From the moment you are born, you possess a certain amount of luck, depending on your parents, your family’s social and financial situation, your native homeland, and your health. Yes, your good or bad fortune throughout life is guided in part by conditions over which you have no control. Understanding the role of luck in your life, and how to take advantage of whatever luck you have, is a critical component of maximizing your success.

If you find it a little New Age-y or counterproductive to devote brainpower to the notion of luck, rest assured you aren’t alone. But you should also know the even scientifically minded researchers have thought long and hard about luck.

Leveraging the Power of Luck

Let’s say you jumped aboard an early startup that seemed to be doing incredibly well. It was a stroke of amazing luck, you felt, to be one of the founding team members. But months into the experience, you discovered the CEO was embezzling money. The company collapsed, you were investigated (though found innocent), and you found yourself unemployed and largely unemployable.

That would be bad luck of the worst kind. Here’s the kicker, though: At this point, your reaction to this situation is your only chance to turn that bad luck into an opportunity. Luck can change on a dime, but chutzpah and a lot of hard work are your best ways to minimize the impact of misfortune on your life.

Strategies for Turning Your Luck Around

You can’t make your own luck, but you can make the most of whatever luck you have. Try these four strategies:

Work Hard and Work Smart

Working hard and working smart are the best defenses against the impacts of bad luck. Even if bad luck gets in your way, you can often mitigate its effects by continuing to make the right choices for the right reasons.

In my first sales job, I was assigned a territory with a single global account. The year prior to my joining the company, this account had undergone a huge merger, and as a result, it hit nearly 350 percent of quota. The team made a killing.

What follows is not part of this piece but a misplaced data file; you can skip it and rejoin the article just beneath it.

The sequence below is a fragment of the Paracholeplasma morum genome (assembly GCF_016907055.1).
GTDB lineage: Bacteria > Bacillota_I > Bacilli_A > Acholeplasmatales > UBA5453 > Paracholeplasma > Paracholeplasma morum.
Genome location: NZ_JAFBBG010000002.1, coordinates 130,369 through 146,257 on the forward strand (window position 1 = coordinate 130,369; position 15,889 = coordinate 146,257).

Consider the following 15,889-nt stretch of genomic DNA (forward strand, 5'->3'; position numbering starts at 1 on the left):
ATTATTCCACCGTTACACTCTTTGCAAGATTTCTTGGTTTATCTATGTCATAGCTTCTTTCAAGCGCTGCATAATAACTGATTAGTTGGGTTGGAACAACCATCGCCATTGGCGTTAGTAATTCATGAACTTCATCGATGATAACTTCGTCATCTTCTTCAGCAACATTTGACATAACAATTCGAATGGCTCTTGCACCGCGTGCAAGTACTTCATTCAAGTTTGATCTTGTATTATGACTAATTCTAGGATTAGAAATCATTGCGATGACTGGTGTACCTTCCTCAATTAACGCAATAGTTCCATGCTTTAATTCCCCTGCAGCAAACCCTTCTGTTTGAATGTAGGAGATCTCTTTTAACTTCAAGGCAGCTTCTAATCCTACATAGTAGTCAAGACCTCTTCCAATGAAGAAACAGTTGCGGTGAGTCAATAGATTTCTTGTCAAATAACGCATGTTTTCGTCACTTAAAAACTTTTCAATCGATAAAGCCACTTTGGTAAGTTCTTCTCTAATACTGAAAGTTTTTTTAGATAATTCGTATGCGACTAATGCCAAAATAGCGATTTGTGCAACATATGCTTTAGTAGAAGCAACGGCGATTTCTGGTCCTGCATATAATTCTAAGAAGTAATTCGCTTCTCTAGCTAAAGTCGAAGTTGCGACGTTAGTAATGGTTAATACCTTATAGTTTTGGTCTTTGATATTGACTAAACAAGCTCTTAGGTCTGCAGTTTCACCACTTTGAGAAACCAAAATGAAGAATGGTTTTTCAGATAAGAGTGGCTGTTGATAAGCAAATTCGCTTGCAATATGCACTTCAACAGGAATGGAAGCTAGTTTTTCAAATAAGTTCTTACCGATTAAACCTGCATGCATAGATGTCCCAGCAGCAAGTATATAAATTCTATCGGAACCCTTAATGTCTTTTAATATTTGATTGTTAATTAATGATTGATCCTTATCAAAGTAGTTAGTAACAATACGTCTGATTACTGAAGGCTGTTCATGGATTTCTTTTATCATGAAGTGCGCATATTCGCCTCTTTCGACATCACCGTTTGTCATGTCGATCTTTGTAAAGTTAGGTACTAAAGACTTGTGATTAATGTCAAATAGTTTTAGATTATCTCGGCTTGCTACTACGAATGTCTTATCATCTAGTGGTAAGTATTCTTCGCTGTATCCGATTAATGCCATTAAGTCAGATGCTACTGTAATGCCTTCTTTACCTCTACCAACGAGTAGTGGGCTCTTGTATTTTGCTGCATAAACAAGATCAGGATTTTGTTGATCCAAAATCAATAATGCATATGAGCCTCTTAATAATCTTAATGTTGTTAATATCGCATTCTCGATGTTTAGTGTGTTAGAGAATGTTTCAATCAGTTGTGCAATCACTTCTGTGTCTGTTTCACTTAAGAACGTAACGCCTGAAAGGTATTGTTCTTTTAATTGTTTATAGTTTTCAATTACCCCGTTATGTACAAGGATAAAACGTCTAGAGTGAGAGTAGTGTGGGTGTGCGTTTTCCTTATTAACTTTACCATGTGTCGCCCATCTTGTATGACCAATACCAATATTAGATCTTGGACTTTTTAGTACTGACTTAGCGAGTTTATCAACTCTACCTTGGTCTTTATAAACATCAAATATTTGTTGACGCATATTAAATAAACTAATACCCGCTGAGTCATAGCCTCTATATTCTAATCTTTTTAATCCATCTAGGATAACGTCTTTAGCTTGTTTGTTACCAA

Unfortunately, the quota was increased to that inflated mark when I joined the team — but without another merger, the odds of reaching that quota were virtually zero. At that point, I had two choices: wallow in frustration or learn what I could from a talented team. While I admittedly felt frustrated by the situation, I was able to learn a lot from my colleagues and build the relationships required to move into a new, better territory the following year.

Learn the Difference Between Bad Luck and a Bad Decision

It’s important to understand and identify the difference between bad luck and a bad decision. The distinction can be hazy, but you can often distinguish between the two by asking yourself, “Is there anything I could have reasonably done to know the outcome in advance and avoid the situation?” If the answer is yes, it’s likely that you made a bad decision.

When I was a full-time poker player, the luck of the cards was present daily. Some days, it felt like I couldn’t win no matter what; other times, it felt like I couldn’t lose. The most important consideration in both situations was whether I was making the right plays with the cards I had and the players I played with. Luck in poker is short term, but by focusing on the quality of my decisions, I was always able to weather bad luck and come out on top in the long run.

Capitalize on the Gift of Good Luck

It matters how you deal with bad luck, but understanding how to capitalize on good luck is just as important. Winning can feel great, but it can easily become problematic if it is driven more by luck than good decision-making.

When a major life event goes your way, it’s important to enjoy that success without resting on your laurels. Take advantage of what good fortune brings you, knowing that it can be an effective buffer against the bad luck that will eventually come your way.

 

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